My Recommended High Quality Nutrition Supplements

Sunday, January 25, 2009

Almonds and Almond Meal

Almond meal is a great way to add good fats to your meal plan without having to munch on handfuls of nuts. You can add almond meal to just about anything even when baking foods. It has a mild flavor and is basically just ground up, powdered almonds. I use it in oatmeal, cereal, salads and just about everything else. When you combine this with fish oil, flaxseed meal and extra virgin olive oil, your good fat intake is pretty much covered.

One teeny ounce of almonds contains 12 percent of your daily allowance of protein. And absolutely no cholesterol, of course. You'll also get 35 percent of your daily allowance of vitamin E, that valuable antioxidant with so many cancer-fighting qualities. And most of the fat in almonds is monounsaturated, also known as the "good" fat.

This little nut is also loaded with minerals like magnesium, phosphorus and zinc, as well as lots of healthy fiber. And don't forget calcium and folic acid - they're in there too!
When you get right down to the details, it's no wonder so may people go nuts for almonds!

20-25 almonds (approximately one ounce) contain as much calcium as 1/4 cup of milk, a valuable tool in preventing osteoporosis.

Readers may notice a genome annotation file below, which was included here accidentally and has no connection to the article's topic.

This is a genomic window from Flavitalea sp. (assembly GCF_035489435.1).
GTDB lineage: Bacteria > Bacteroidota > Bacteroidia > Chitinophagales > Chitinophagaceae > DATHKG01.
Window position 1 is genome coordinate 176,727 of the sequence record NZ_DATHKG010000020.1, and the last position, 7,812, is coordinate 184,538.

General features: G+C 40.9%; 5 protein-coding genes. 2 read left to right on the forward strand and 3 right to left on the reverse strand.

Almonds are the best whole food source of vitamin E, in the form of alpha-tocopherol, which may help prevent cancer.

If you're pregnant, or thinking about it, almonds are a great source of the folic acid you need!

Almonds contain more magnesium than oatmeal or even spinach. Are you listening, Popeye?

Build strong bones and teeth with the phosphorus in almonds.

Almonds are among the earliest cultivated foods in history.
Almonds are thought to have originated in China and Central Asia.
Explorers brought almonds back with them, and before long almond trees flourished.
Almonds, like most nuts, were thought to have too much fat to be a healthy snack.
But research has debunked that belief as an old myth.
One study showed that three ounces of almonds a day actually lowered a person's cholesterol by 14 percent.
Munching on almonds helps people feel satisfied and less inclined to overeat at dinner!
Ninety percent of the fat in almonds is unsaturated fat, and frequent consumption, as a result, could help lower blood cholesterol levels.
Of course, since almonds are a plant based food, they contain no cholesterol.
Almonds are loaded with protein, fiber, calcium, magnesium, potassium, vitamin E and other antioxidants and phytochemicals.
Almonds have been shown to promote good health, especially when they are part of a healthful diet consisting of fruits, vegetables, and low fat whole grain products.
According to one study, almonds are a well balanced food.
They contain the right kind of fats-monounsaturated and some polyunsaturated, so they help lower low-density lipoprotein (LDL), the bad cholesterol, while not touching the high-density, or good cholesterol levels.
The folic acid in almonds is believed to help lower levels of homocystein, the amino acid that is thought to contribute to the buildup of fatty plaque in the arteries.
And studies have shown links between nut (especially almond) consumption and lower risk of cancer, diabetes, Alzheimer's disease, and other chronic illnesses.
In a nutshell, almonds are an excellent source of fiber, vitamin E, zinc, selenium, copper, potassium, phosphorus, biotin, riboflavin, niacin and iron.
Almonds are the most nutritious of all nuts.
Post a Comment